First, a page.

• What does my child need to wear to music class?

    All children should dress in comfortable clothes and shoes – we sit on the floor in row spots and do a lot of moving!


    What do the children need to bring to music class?

    3rd, 4th, and 5th graders at Bradford Woods need to bring 3 things to each class: a folder, a pencil, and their recorder. Each of these items will be given to the student before they need to start bringing it. Students will be getting their recorders in October.


    How are the children assessed in music class?

    Students from 1st through 5th grade willreceive a music grade after the 2nd and 4th quarter.

    The current marking system is:

    Strength (Marked S in Tyler)
    Appropriate Progress (Marked P in Tyler)

    Needs Improvement (Marked N in Tyler)

    They are graded in two general areas:

    Skills – you will see what specific skills are being graded when you check Tyler SIS.

    Participation/Behavior – students are graded monthly in this area.


    How can I contact Mr. Schmidt?

    The easiest form of communication for me is e-mail! If you do not have e-mail, I welcome phone calls, as well. E-mail will be the quickest response if you have a question about choir, general music, or any student specific questions.


    How do you teach the kids?

    I use a blend of methodologies/approaches with the children.

    Kodaly Method: solfege (Do, Re, Mi, Fa, Sol) with hand signs/sight singing/folk games.

    Gordon Method: consistent rhythmic syllables (Du,Du-de, etc), tonal and meter awareness

    Dalcroze: Music through MOVEMENT!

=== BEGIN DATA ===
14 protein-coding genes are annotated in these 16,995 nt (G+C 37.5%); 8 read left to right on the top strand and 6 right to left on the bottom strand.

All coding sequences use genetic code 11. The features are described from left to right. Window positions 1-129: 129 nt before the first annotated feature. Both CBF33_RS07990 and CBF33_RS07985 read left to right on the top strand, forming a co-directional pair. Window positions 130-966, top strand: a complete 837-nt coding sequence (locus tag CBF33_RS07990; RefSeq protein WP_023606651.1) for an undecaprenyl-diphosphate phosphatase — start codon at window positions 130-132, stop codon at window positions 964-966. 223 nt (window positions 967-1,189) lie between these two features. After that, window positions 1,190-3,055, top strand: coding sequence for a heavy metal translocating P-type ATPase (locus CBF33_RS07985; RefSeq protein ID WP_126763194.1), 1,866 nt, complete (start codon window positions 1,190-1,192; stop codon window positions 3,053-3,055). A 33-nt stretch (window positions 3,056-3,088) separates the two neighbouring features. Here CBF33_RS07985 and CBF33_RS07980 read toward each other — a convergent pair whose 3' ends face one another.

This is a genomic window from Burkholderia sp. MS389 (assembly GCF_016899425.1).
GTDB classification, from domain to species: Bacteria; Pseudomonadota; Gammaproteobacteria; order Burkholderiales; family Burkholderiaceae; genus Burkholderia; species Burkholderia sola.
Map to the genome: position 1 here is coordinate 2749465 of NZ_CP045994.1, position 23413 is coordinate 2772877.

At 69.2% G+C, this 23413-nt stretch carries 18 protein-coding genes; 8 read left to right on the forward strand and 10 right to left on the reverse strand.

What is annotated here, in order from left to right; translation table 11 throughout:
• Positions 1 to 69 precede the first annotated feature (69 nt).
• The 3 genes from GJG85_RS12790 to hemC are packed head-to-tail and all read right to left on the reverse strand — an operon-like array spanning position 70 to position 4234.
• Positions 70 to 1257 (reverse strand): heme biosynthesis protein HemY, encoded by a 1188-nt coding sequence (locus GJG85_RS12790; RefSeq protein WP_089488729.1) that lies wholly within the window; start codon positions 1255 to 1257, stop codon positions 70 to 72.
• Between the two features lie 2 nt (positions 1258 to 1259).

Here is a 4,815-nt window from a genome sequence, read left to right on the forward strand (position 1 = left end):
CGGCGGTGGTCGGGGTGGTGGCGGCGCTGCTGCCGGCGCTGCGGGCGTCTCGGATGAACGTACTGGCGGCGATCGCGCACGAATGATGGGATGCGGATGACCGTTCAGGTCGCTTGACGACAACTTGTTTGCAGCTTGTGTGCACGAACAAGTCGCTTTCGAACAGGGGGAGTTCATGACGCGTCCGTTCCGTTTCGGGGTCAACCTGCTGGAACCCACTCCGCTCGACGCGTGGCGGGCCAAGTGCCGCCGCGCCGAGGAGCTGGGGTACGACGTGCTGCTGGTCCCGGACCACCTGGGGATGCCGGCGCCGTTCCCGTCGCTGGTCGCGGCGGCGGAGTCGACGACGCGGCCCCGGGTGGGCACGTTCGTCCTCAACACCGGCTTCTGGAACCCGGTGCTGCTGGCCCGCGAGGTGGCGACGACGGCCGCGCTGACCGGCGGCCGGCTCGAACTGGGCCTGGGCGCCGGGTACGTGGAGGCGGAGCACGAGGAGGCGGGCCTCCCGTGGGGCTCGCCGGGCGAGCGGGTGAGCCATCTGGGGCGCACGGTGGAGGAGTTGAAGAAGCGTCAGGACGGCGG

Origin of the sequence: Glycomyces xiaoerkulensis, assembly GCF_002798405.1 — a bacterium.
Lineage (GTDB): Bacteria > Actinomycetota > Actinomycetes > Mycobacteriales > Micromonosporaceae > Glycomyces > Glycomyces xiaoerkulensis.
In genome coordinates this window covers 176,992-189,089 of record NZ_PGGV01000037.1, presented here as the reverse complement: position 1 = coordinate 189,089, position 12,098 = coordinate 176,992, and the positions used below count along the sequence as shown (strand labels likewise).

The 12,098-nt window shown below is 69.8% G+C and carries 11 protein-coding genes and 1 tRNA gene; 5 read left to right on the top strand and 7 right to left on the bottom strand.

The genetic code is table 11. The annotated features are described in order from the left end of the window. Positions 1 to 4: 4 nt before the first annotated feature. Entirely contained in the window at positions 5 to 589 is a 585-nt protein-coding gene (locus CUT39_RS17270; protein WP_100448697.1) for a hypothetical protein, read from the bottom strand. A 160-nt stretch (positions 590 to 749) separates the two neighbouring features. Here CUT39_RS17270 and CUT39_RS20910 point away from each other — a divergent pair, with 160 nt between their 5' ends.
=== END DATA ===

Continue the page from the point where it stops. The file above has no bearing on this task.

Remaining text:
Orff-Schulwerk: It is an approach to teaching music to children developed by composer Carl Orff and his co-worker Gunild Keetman. Orff’s intent was for music making to be accessible and captivating to children.

    Below are the elements of Orff-Schulwerk (or “school work”)


    Movement is an enormous chunk of the Orff approach. He did not view it as separate from the music, but completely integral. Students will develop a movement vocabulary of locomotor and non-locomotor movements. They will explore moving alone, with partners, and as a group. We also learn folk dances from around the world.

    Speech: The natural rhythm of our “mother tongue” is an impetus for rhythm. A simple phrase, proverb or quote can be turned into a rhythmic or melodic piece by the children. Simple speech patterns can also be transferred easily to an instrument.

    Singing: The voice is the child’s primary instrument and their most immediate form of expression!

    Instrument Playing:

    Our “instrumentarium” is made up of:

    Pitched instruments:

    Orff modified barred instruments like the xylophone, metallophone,and glockenspiel so that the instruments could be more easily played by children. He also made the bars removable.

    Recorders are another pitched instrument used in Orff-Schulwerkand, being in the woodwind family, provide a great contrast to the percussion.

    Unpitched instruments: These include woods, metals, skins (many drum varieties), scrapers and shakers.

    Improvisation: In an Orff classroom, there are teacher-directed activities, but there is also a great deal of exploratory time in which children are problem solvers in small groups or alone. They are given small tasks in one of the elemental areas. They work on the problem-develop solutions- share it with others and refine their work.